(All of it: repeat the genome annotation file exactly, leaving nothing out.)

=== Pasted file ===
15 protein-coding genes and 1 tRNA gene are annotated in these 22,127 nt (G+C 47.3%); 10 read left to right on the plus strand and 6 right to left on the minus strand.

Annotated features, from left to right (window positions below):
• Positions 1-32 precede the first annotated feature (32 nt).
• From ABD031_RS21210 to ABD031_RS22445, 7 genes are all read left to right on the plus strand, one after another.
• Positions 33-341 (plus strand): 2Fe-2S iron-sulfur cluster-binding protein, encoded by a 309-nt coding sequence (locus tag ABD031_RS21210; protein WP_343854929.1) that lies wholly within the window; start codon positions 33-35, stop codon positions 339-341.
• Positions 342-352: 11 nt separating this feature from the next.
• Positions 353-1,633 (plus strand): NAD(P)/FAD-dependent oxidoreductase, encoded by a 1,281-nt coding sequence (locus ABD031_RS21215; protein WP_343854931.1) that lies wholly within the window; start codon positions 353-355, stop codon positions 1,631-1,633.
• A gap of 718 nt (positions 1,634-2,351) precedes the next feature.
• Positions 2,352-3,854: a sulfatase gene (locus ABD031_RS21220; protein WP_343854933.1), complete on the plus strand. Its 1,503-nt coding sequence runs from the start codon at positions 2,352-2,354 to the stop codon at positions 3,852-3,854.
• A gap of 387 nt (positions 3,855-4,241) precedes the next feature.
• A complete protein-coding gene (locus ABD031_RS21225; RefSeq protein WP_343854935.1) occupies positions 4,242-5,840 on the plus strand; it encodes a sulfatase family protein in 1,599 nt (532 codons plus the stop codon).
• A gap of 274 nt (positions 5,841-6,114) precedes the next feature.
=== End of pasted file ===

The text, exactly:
15 protein-coding genes and 1 tRNA gene are annotated in these 22,127 nt (G+C 47.3%); 10 read left to right on the plus strand and 6 right to left on the minus strand.

Annotated features, from left to right (window positions below):
• Positions 1-32 precede the first annotated feature (32 nt).
• From ABD031_RS21210 to ABD031_RS22445, 7 genes are all read left to right on the plus strand, one after another.
• Positions 33-341 (plus strand): 2Fe-2S iron-sulfur cluster-binding protein, encoded by a 309-nt coding sequence (locus tag ABD031_RS21210; protein WP_343854929.1) that lies wholly within the window; start codon positions 33-35, stop codon positions 339-341.
• Positions 342-352: 11 nt separating this feature from the next.
• Positions 353-1,633 (plus strand): NAD(P)/FAD-dependent oxidoreductase, encoded by a 1,281-nt coding sequence (locus ABD031_RS21215; protein WP_343854931.1) that lies wholly within the window; start codon positions 353-355, stop codon positions 1,631-1,633.
• A gap of 718 nt (positions 1,634-2,351) precedes the next feature.
• Positions 2,352-3,854: a sulfatase gene (locus ABD031_RS21220; protein WP_343854933.1), complete on the plus strand. Its 1,503-nt coding sequence runs from the start codon at positions 2,352-2,354 to the stop codon at positions 3,852-3,854.
• A gap of 387 nt (positions 3,855-4,241) precedes the next feature.
• A complete protein-coding gene (locus ABD031_RS21225; RefSeq protein WP_343854935.1) occupies positions 4,242-5,840 on the plus strand; it encodes a sulfatase family protein in 1,599 nt (532 codons plus the stop codon).
• A gap of 274 nt (positions 5,841-6,114) precedes the next feature.